New teachers need a resource which will accomplish three things. First, a work is needed that gives them the imminently practical information that they will need to succeed in their careers. This information includes tips on surviving the politics of a school and how to successfully communicate with the parents of the school. Second, pre-service teachers need a work that will provide them with a workable theoretical base that is clearly tied to their practice. There is no lack of theory in teacher preparation programs, but my research has shown that students do not see the connections between the theory that is preached and their career concerns. Finally, there is a great need for a work that will reacquaint pre-service teachers with the idealistic purposes of education. Many young people choose education as a career because of their desire to “make a difference” in the life of a child or in their community. But by the time they have completed the necessary course work, these same students no longer recall their earlier idealism. There is a tremendous need to remind new teachers of their ideals as they prepare to enter a classroom. This book does all three.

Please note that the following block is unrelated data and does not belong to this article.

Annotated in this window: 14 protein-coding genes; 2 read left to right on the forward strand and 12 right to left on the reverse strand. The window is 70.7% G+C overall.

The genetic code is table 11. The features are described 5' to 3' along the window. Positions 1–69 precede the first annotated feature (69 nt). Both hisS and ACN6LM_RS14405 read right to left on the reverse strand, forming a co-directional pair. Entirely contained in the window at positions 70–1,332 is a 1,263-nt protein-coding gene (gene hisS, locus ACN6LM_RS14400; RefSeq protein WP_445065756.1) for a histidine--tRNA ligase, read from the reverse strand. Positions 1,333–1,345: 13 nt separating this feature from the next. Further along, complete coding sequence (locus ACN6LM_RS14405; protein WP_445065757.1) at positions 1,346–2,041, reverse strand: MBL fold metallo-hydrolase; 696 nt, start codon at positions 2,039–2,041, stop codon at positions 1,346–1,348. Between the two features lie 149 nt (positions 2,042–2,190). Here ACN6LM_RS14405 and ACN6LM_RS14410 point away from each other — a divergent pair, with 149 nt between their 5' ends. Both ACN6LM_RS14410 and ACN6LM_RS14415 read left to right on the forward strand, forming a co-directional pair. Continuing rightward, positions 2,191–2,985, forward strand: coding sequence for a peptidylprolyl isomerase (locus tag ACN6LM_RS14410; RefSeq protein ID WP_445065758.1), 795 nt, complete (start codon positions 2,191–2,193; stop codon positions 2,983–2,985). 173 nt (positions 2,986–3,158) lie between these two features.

James A. Bryant, Jr. is an author and educator who lives in Western North Carolina. He is the author of Curley and Now More Than Ever: “Social Studies” in the 21st Century, as well as the founder and director of the Gadugi program, an early college program at Cherokee High School.
Foreword, Dr. Deborah Kinsland Foerst
Introduction, Cody Beasley
Chapter One: Forever Unfit to be a Slave
Chapter Two: Pilgrims to the Horizon
Chapter Three: Rowing to Galveston
Chapter Four: Standing on Desks
Chapter Five: The Same River Twice
Chapter Six: “Well done young man”
Chapter Seven: Dispatch from Jericho Road
Chapter Eight:Issues and Trends
Chapter Nine: A Vocation at Risk: Outflanking the Forty-eight
In his unique way, Bryant writes with passion about the realities of teaching. To best prepare teachers we should revisit the sage advice of the giants in our field, as he does, and give preservice teachers real experience and less of the mundane mediocrity that too often passes for teacher preparation.
Education should be viewed as a profession that is critical to the future of this country. Dr. Bryant has a unique and effective way of stating both the importance of education, as well as the crucial role in developing the integrity of prospective teachers will play in achieving a more respected status for our field. His focus on pedagogy, fostering relationships, communication and ethical behavior is spot on in developing the traits associated with successful teachers.